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Cost goes up, student population goes down

by Kari Ashworth - Copy Editor
Tue, Sep 10th 2019 11:00 pm



The College at Brockport has experienced a drop in enrollment for the 2019-20 school year. While the numbers are not yet official, the college is expecting to be down between 150 to 200 students. 

“It’s hard to predict yet,” Director of Admissions Robert Wyant said. “That number we’ll have more of a handle on in the coming weeks.” 

Wyant said there are a number of factors regarding the drop in enrollment this school year. For starters, there is a declining number of high schoolers graduating. 

According to the Empire Center, an independent, non-partisan, non-profit think tank located in Albany, NY, state public school enrollment is the lowest it has been in at least 30 years. 

The report also states, “including charter schools and pre-kindergarten programs, New York public school enrollment in the 2018-19 academic year was estimated at 2,578,135, down 30,338 pupils from the previous year and at its lowest level since the 1990-91 count of 2,540,944, according to the State Education Department.” With the lower enrollment in primary education, lower enrollment rates in the SUNY system will also be seen. 

The drop in enrollment also looks notable this year after having “a significant spike” in applications last year. This was in part due to the Excelsior Scholarship, which targets middle class families and helps to ease the financial strain of college. Introduced in the fall of 2018, “free” college in the SUNY system skyrocketed the amount of applicants to state universities. 

A financial aid advisor at the college, Thomas Hickey, also agreed that the spike seems more significant than it is. 

“As Robert [Wyant] was saying, because of the Excelsior [Scholarship], it did cause a spike [in applications],” Hickey said. “There’s more of a—and I don’t know if it’s a dramatic difference—but there’s more of a difference because of the previous years spiking.” 

Although some may think the drop in enrollment will affect the college’s day-to-day functions, Vice President of the Division of Administration and Finance, Jim Walls is confident that the college has “everything under control.”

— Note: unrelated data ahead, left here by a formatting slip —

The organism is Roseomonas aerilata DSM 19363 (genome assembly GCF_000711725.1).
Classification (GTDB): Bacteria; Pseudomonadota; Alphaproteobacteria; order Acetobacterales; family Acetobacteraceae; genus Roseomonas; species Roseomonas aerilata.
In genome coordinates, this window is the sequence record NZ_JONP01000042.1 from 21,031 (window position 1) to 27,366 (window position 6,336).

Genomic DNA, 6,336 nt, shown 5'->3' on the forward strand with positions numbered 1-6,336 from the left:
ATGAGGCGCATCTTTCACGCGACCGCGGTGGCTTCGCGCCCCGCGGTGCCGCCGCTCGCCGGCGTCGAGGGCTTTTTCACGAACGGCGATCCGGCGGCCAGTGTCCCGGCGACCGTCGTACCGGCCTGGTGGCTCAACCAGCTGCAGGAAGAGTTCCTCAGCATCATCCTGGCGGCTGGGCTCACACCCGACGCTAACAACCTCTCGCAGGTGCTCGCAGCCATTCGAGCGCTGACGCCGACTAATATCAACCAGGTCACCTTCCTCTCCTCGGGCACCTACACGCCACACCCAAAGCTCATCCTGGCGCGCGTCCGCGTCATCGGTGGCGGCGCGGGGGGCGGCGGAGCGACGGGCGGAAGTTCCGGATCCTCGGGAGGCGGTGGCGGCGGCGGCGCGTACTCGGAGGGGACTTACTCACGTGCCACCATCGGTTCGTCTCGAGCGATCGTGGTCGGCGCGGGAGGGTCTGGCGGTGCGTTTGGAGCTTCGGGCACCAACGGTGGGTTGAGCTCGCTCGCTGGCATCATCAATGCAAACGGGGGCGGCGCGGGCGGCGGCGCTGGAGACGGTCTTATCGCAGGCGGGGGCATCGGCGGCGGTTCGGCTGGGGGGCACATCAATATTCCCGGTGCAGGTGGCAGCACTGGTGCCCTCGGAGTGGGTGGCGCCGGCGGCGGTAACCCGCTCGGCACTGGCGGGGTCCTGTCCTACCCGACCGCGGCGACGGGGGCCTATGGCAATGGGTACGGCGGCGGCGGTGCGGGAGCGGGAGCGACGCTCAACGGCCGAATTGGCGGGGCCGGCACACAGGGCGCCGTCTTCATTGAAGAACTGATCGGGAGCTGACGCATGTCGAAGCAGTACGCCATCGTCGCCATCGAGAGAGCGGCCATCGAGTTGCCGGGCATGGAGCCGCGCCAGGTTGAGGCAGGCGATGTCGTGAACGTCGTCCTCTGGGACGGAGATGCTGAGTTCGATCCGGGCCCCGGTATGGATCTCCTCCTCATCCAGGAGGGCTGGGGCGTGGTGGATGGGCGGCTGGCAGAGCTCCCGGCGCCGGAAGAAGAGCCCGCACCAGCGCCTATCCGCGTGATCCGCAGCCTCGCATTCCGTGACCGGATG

“I mean, obviously I think it’s been considerable; I know that enrollment’s been down,” Walls said. “Currently, we don’t see any impact on student services at this time. We have some projects that were currently looking for some short-term and long-term [plans] that are more operational in nature in terms of like our facilities costs.” 

Walls also said student services have and will continue to run smoothly. 

“[Residential] life is still moving along,” Walls explained. “I mean, we’ll be down in terms of the number of beds. You know, food services will continue as usual; Usually what happens is we bring less food in. I think we have everything under control for the 19-20 academic year.” 

As for the rising cost of attendance at The College at Brockport as well as other SUNY colleges, that does not affect the number of total students enrolling at the colleges. 

According to Hickey, tuition has increased roughly $200 every year for the past four years. 

“They used to, in the olden days, wouldn’t increase tuition for years,” Hickey said. “Then at some point, of course after four or five or six years, they were like ‘hey, we have to increase tuition’ and then anybody who’s reelection might be on the horizon didn’t want to vote for a tuition increase, so they said ‘hey, why don’t we increase tuition $200 a year over a five year period?’” 

Much of students’ tuition at the college is set by the state, and there is not much variation between different state institutions because they are all vying for the same students, Hickey explained. There are local fees, however, that are set by the college and approved by the state, such as Brockport’s athletic fee and housing fees. Regardless, Hickey does not see a correlation between the drop in enrollment and the rising cost of tuition. 

“If all of a sudden we had an influx [of students] and took in 3,000 freshmen, that wouldn’t change the tuition rates,” Hickey said. 

While enrollment may be down, the college is confident that there is nothing to be concerned about in the long run. 

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